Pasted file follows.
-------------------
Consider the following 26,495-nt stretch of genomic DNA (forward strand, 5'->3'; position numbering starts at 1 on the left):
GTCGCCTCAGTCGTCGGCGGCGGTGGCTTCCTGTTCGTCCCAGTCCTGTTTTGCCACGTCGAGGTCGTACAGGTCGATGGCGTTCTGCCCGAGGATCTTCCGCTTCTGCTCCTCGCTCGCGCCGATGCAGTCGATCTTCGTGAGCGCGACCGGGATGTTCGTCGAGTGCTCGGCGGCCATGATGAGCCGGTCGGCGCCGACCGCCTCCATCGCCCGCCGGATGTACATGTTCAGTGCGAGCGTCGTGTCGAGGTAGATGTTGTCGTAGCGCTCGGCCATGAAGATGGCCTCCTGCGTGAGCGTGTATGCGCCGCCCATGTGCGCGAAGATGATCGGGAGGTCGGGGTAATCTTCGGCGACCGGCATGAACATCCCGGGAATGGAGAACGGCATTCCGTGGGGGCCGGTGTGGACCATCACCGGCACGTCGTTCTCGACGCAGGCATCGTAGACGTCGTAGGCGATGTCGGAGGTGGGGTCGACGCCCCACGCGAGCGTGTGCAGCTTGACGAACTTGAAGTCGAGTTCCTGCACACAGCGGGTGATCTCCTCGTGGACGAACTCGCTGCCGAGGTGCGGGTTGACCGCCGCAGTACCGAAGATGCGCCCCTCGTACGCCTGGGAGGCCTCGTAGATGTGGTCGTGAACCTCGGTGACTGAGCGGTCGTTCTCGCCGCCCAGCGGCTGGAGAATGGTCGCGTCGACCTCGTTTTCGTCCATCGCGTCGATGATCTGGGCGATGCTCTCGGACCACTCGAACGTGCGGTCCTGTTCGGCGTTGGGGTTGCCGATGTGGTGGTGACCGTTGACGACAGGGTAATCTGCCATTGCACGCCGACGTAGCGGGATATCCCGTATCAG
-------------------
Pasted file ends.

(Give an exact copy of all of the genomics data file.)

Consider the following 26,495-nt stretch of genomic DNA (forward strand, 5'->3'; position numbering starts at 1 on the left):
GTCGCCTCAGTCGTCGGCGGCGGTGGCTTCCTGTTCGTCCCAGTCCTGTTTTGCCACGTCGAGGTCGTACAGGTCGATGGCGTTCTGCCCGAGGATCTTCCGCTTCTGCTCCTCGCTCGCGCCGATGCAGTCGATCTTCGTGAGCGCGACCGGGATGTTCGTCGAGTGCTCGGCGGCCATGATGAGCCGGTCGGCGCCGACCGCCTCCATCGCCCGCCGGATGTACATGTTCAGTGCGAGCGTCGTGTCGAGGTAGATGTTGTCGTAGCGCTCGGCCATGAAGATGGCCTCCTGCGTGAGCGTGTATGCGCCGCCCATGTGCGCGAAGATGATCGGGAGGTCGGGGTAATCTTCGGCGACCGGCATGAACATCCCGGGAATGGAGAACGGCATTCCGTGGGGGCCGGTGTGGACCATCACCGGCACGTCGTTCTCGACGCAGGCATCGTAGACGTCGTAGGCGATGTCGGAGGTGGGGTCGACGCCCCACGCGAGCGTGTGCAGCTTGACGAACTTGAAGTCGAGTTCCTGCACACAGCGGGTGATCTCCTCGTGGACGAACTCGCTGCCGAGGTGCGGGTTGACCGCCGCAGTACCGAAGATGCGCCCCTCGTACGCCTGGGAGGCCTCGTAGATGTGGTCGTGAACCTCGGTGACTGAGCGGTCGTTCTCGCCGCCCAGCGGCTGGAGAATGGTCGCGTCGACCTCGTTTTCGTCCATCGCGTCGATGATCTGGGCGATGCTCTCGGACCACTCGAACGTGCGGTCCTGTTCGGCGTTGGGGTTGCCGATGTGGTGGTGACCGTTGACGACAGGGTAATCTGCCATTGCACGCCGACGTAGCGGGATATCCCGTATCAG